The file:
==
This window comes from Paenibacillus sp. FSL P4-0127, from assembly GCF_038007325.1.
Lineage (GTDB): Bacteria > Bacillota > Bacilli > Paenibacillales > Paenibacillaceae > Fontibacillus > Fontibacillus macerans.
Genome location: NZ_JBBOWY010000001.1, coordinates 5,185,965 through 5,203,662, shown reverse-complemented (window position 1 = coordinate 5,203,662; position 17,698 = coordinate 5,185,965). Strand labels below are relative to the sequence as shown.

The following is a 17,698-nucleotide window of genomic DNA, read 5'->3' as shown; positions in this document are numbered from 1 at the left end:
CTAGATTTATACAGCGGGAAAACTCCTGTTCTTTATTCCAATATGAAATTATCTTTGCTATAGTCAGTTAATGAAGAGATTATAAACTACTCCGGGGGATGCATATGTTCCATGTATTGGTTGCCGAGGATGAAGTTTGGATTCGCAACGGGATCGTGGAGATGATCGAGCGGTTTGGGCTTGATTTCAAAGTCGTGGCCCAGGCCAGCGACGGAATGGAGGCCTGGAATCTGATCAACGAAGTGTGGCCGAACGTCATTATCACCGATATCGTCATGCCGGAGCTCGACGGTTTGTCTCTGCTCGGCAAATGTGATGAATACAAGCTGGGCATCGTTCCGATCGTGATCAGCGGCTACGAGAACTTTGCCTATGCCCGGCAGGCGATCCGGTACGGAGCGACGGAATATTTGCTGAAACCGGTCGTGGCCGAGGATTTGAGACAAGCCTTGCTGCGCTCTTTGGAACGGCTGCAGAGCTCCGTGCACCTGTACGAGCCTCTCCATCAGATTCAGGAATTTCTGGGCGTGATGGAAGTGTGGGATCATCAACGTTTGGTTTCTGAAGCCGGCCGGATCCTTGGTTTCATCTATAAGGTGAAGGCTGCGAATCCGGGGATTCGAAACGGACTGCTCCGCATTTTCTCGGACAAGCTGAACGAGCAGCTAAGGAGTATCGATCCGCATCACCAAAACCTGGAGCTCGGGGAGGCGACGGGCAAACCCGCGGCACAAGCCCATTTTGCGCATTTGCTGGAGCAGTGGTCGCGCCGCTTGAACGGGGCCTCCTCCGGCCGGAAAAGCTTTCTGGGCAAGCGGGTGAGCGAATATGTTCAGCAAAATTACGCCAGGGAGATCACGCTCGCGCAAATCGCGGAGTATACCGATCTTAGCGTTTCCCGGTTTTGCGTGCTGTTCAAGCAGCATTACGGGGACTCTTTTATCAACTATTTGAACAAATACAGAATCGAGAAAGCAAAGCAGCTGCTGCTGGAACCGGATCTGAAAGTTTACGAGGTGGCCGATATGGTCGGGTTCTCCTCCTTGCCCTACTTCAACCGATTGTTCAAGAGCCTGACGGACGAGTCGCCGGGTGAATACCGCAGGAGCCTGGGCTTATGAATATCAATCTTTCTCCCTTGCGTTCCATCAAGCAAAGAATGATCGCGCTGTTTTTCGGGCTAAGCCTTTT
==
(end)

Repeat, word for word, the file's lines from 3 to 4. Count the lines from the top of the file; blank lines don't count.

Genome location: NZ_JBBOWY010000001.1, coordinates 5,185,965 through 5,203,662, shown reverse-complemented (window position 1 = coordinate 5,203,662; position 17,698 = coordinate 5,185,965). Strand labels below are relative to the sequence as shown.

The following is a 17,698-nucleotide window of genomic DNA, read 5'->3' as shown; positions in this document are numbered from 1 at the left end: